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[ Publishing Workflows ] May 5, 2022

5 ways to achieve your goals with Research Libraries

With more information out there on the internet than one could ever consume, how can we create trusted sources to meet the needs of learners everywhere?

By Trish Hyde, Chief Sales Officer, Morressier

In today’s world, we’re bombarded with more information every day than we could process in a lifetime. And every day, people have to sift through mountains of information to find what’s trusted, reliable, and accurate. There’s a glaring need to build knowledge databases affiliated with trustworthy brands and sources. Research libraries make things easier for learners: everything they need is easy to discover in one place, and they can make connections with the minds responsible for research. Research libraries also make things easier for organizations: they create new opportunities to engage their communities and open new revenue streams for diversification. Research libraries also make things better for authors or researchers: they build professional profiles and gain recognition for their contribution to science.

From my perspective a curated collection of content, or specialized digital library, has the potential to solve so many problems. It takes the valuable discourse that happens at academic conferences and extends it far beyond the three days of an annual meeting. When I think about Research Libraries, I see the perfect combination of trusted content and community. Here are five ideas for the Research Library:


One: Change over time

Science is an iterative process. Each new discovery builds on the body of knowledge that already exists, to support, expand, or refute it. Imagine the impact of a transparent record of early-stage research in your discipline over time. Researchers and other learners could easily explore, watch the evolution of thinking on critical topics, and access a knowledge database of information that will allow them to accelerate their current and future research. 


Two: The power of video

Imagine research libraries that support a variety of media and content formats? Science is best communicated in a variety of formats. Your community can create a repository of videos that capture the discussion and engagement around early-stage research, sparking new ideas and lines of inquiry. The power of collaboration in that discussion can’t be overstated, and having a video record allows your community to learn from questions already asked.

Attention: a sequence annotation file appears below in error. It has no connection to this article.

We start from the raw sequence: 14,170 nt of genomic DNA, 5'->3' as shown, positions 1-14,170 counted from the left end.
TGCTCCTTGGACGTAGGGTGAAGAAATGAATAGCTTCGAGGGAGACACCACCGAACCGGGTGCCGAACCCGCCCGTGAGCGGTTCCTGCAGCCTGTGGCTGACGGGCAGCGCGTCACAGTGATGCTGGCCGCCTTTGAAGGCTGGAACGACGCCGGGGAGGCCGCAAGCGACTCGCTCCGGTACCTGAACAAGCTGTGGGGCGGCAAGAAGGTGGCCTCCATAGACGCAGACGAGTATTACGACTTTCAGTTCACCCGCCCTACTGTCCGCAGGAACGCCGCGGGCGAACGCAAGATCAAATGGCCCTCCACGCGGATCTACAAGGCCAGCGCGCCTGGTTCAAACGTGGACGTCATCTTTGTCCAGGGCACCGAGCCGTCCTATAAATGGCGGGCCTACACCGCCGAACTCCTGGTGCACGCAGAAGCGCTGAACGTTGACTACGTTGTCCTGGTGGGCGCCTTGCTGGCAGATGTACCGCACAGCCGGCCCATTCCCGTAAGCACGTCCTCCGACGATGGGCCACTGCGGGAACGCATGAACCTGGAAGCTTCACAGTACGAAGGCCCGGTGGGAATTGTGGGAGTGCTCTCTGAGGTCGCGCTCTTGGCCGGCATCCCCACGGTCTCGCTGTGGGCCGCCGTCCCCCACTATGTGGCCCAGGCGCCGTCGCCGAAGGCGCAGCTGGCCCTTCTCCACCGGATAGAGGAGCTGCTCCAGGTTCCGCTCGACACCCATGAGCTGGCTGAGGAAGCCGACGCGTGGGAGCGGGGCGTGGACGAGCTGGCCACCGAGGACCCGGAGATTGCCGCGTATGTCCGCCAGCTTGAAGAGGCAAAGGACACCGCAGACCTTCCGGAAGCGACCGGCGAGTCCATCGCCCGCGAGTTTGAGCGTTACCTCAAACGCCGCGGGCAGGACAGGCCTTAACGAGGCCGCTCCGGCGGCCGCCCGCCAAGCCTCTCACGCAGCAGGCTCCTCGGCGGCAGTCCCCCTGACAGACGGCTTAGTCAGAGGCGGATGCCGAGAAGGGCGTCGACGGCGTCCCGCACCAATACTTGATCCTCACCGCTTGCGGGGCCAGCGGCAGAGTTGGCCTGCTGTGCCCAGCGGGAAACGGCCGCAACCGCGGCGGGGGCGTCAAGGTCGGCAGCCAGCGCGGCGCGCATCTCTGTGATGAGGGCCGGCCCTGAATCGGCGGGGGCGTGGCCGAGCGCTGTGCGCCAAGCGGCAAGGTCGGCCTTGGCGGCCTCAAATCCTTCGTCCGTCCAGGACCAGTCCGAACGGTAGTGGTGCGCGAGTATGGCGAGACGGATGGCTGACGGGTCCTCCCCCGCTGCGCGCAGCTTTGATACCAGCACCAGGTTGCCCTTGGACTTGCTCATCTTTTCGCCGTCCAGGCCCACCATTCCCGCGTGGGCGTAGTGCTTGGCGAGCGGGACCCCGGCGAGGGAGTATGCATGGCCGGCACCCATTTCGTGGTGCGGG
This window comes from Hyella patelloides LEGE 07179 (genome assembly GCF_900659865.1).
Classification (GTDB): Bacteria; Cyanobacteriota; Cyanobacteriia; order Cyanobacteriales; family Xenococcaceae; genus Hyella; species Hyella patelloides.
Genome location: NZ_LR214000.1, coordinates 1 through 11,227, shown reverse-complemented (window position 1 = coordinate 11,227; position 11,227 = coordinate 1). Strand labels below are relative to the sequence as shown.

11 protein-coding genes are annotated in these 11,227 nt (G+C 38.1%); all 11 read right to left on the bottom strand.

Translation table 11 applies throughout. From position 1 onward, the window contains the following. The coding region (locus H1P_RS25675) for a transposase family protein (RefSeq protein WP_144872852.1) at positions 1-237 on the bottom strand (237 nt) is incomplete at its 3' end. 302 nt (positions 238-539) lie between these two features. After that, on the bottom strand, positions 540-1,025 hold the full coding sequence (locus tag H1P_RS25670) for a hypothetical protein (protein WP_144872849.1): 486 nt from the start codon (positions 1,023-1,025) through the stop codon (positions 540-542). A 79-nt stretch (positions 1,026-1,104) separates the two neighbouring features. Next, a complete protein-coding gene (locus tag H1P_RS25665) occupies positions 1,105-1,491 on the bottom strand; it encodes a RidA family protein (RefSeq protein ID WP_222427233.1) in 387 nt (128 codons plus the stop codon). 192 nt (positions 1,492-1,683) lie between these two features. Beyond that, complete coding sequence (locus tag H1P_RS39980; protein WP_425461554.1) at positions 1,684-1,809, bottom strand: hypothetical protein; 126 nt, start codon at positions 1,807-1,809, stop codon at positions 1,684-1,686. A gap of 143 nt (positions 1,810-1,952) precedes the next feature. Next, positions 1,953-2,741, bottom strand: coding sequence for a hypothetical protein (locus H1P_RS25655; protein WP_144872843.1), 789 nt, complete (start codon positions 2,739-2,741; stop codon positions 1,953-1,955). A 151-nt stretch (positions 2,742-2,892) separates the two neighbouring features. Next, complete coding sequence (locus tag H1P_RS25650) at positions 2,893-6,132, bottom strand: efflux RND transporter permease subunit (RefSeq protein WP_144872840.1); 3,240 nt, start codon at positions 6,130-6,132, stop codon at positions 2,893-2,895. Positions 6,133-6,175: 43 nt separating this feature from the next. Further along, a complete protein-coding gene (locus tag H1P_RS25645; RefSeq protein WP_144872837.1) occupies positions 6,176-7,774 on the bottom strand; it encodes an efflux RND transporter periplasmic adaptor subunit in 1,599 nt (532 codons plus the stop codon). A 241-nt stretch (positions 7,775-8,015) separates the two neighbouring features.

Three: Come together

My vision for research libraries is a vast, interconnected web of research that can be focused on solving large-scale societal problems through interdisciplinary collaboration. That means seeing current and emerging research in multiple fields on topics like climate change or clinical practice. Morressier can connect those dots and build bridges between multiple societies and publishers to create research repositories focused on those interdisciplinary exchanges as early in the lifecycle as possible.


Four: Change faster

Research Libraries need to be flexible: they serve multiple formats and can be used to gather early-stage research during and after conferences. Now, let’s imagine these libraries with the purpose of putting research findings into action. Imagine libraries that are still quality-controlled with peer review or integrity checks. Nevertheless, they could be used to capture all of the best practice guidelines in a discipline, or all the latest methods, or clinical guides. A library built on a trusted brand, designed to make change easier.


Five: Community builders

The thing that excites me the most about the potential of the research library is that it's a community. Each document is connected to its authors, and chat features let learners ask questions or connect with other researchers. The opportunity to build relationships between researchers, and also between researchers and learners in the lay community or even the media, could lead to a better understanding of research overall and improved science communication. 

Science is so important, and it needs to be easy to find, easy to share, and easy to use. Research repositories, knowledge databases, and digital libraries are the solution. We have built one of our own, and our vision is to keep Research Libraries flexible enough to support multiple formats. We also aim to make it easy to brand and affiliate with the societies and associations that the world trusts, signaling to everyone that this research is trusted and accurate.

the history of Open Access in research

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